I have a friend in New Jersey that’s one of those ‘good guys’. He’s always thinking of others and has helped me out more than a few times. Now, I’m trying to help him out. Jim Reilly is, in general, a fun and caring guy. However, like so many, he got laid off from a great job, and he’s struggling week to week to pay the bills.
Last week, he told me a story. He was driving down Route 80 on the Fourth of July, and came upon an accident. It was a bad – a car had crumpled the guardrail – and no emergency vehicles were on the scene yet. So he pulled over to see if he could lend a hand.
Three other Good Samaritans also showed up – a Hispanic woman in her 30s, a Hispanic man in his 40s, and a young black man in his late 20s. They lifted the driver out of the car, a woman about 40 years old, and she was unconscious. They set her down on the grass. With cars whizzing by at 70mph, Jim checked under the car to see if it was leaking gasoline, when suddenly someone said, “Oh, my God, she’s turning blue, she’s turning blue.” And sure enough, the unconscious driver had stopped breathing.
So, while the young black man did chest compressions, Jim performed mouth-to-mouth resuscitation. He told me that his last CPR training was in 1979! He forgot to pinch her nose closed for the first few breaths, so the air just came out her nose. But he and the other guy figured it out, and after a minute or two, the woman’s stomach began rising & falling, and her color improved. Jim is Catholic, and he noticed a crucifix on a chain around the woman’s neck, so he grasped it and said a quick prayer.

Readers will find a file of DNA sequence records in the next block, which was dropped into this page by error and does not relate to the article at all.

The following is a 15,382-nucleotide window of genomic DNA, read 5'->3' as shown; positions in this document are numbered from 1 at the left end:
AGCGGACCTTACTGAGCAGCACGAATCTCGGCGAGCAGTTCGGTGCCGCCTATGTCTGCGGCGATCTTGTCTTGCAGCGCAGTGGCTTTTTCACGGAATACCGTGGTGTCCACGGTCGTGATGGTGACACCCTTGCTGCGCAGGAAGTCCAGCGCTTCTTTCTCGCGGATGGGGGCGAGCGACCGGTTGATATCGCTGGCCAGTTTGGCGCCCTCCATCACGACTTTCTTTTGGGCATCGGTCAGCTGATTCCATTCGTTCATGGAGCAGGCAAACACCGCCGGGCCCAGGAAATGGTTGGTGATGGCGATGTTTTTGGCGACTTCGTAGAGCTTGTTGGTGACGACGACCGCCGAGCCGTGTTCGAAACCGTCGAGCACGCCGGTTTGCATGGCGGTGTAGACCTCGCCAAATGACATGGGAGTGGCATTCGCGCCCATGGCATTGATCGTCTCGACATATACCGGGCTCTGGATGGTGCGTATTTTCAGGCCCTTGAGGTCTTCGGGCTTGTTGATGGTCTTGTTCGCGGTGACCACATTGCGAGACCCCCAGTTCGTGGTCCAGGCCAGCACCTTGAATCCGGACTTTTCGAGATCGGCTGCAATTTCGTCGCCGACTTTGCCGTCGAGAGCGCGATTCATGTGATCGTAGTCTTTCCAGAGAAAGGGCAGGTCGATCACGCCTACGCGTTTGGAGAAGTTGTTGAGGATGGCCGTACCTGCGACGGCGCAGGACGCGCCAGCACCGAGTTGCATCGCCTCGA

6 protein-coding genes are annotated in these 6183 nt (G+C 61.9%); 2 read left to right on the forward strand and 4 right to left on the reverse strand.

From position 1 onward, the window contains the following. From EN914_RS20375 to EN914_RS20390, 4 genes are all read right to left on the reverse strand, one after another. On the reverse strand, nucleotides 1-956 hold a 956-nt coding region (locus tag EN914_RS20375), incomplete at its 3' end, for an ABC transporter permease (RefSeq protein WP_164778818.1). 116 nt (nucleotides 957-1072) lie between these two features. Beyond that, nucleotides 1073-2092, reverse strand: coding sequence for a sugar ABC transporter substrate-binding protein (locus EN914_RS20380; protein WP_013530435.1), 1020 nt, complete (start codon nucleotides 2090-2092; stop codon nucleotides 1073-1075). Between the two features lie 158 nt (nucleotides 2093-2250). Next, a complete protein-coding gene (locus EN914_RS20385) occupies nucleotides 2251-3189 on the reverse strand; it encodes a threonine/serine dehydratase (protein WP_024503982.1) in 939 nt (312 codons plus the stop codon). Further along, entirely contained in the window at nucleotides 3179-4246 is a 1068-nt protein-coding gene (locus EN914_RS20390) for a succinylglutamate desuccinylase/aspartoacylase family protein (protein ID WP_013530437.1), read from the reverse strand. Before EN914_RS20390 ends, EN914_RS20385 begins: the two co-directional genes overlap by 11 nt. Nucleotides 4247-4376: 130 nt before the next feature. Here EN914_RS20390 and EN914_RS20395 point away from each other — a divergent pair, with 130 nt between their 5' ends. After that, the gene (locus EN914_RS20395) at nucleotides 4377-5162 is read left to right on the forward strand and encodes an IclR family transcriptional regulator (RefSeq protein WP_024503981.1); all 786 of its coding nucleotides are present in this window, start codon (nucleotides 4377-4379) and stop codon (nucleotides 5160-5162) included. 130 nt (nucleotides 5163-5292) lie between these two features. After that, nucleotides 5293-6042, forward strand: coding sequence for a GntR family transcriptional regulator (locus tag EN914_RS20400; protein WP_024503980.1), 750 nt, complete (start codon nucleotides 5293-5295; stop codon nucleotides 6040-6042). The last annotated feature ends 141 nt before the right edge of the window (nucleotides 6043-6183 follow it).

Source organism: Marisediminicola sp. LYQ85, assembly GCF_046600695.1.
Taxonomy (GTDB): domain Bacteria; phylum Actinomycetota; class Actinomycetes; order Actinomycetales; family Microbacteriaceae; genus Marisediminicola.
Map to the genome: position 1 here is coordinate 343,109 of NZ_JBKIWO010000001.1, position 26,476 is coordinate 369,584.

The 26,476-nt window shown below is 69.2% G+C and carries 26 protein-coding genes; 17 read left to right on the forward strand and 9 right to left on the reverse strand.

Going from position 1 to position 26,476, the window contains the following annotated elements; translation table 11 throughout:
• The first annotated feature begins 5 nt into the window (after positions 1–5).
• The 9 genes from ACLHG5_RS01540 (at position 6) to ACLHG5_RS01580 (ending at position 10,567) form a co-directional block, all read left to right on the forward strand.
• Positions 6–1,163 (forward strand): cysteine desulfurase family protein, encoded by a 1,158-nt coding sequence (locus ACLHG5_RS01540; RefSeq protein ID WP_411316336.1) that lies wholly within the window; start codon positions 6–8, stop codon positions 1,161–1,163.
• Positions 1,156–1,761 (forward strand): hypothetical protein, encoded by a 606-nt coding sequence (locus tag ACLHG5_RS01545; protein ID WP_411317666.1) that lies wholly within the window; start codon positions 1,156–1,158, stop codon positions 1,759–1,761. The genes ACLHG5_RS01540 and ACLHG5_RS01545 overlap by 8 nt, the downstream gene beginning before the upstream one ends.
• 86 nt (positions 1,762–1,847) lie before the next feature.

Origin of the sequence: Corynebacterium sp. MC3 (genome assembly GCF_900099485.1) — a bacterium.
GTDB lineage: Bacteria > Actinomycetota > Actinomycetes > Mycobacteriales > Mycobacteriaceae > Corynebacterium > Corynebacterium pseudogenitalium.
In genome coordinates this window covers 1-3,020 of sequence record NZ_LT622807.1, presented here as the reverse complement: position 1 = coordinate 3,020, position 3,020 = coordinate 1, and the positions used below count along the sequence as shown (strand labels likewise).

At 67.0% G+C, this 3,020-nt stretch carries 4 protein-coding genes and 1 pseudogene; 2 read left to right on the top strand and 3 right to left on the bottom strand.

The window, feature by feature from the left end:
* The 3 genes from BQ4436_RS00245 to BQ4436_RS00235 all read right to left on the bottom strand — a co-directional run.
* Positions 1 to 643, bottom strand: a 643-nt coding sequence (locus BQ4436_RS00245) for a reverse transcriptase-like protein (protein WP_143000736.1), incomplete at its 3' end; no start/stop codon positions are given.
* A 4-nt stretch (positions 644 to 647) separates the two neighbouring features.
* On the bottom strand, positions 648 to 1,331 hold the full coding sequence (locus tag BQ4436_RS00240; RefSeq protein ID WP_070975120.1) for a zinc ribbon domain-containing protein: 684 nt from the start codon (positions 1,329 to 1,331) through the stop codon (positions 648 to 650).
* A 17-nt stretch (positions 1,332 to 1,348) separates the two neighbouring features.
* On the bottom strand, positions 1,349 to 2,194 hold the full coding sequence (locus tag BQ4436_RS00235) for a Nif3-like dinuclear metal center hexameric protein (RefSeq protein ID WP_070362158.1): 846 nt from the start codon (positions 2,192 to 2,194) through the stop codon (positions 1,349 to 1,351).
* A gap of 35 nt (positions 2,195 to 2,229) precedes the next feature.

All the while, the other helpful folks directed traffic to go around the accident. A couple of minutes later, a state trooper got there, followed by a health care worker who was apparently on her way home from a hospital, and then an ambulance. The trooper told everyone to get out of there so they wouldn’t get hit by a car.
Jim said that it was about three minutes later that it hit him:
“Oh, damn. Coronavirus. Did I just get exposed to it – or something worse?”
Knowing Jim, I asked him if he ever did something like this before. He said, “Well, I did save someone on a subway platform, but that was a long time ago…”
So here’s where it stands: The woman survived, thanks to Jim, she was released from the hospital, and word is that she’s “remorseful and appreciative.” Jim went to his doctor, and he didn’t test positive for coronavirus on the first test. BUT – you never know what you’ll get from a total stranger by the side of the road, and it takes a couple of months to find out if you got AIDS, herpes, hepatitis…
When he told me about it, he said he was inspired by the other Good Samaritans, the NJ State Police, the EMTs, the health care worker who stopped on her way home, and “whoever that man was wearing a “Baton Rouge Fire Department’ t-shirt” (in New Jersey!). He said something that really struck me: “It was like America jumped out of its cars to help that woman.” What he really wants is to give back to ALL of those people, because their actions gave him hope, which is in short supply these days.
I think Jim deserves some help. He doesn’t know if his act of kindness will end with a permanent health problem. We all want someone like him around, and he should know he’s appreciated. I’ve sent him a couple hundred dollars, but he could use a lot more. Please help him if you can.
I set up a Go Fund Me Page for him.
This article was written by his good friend;
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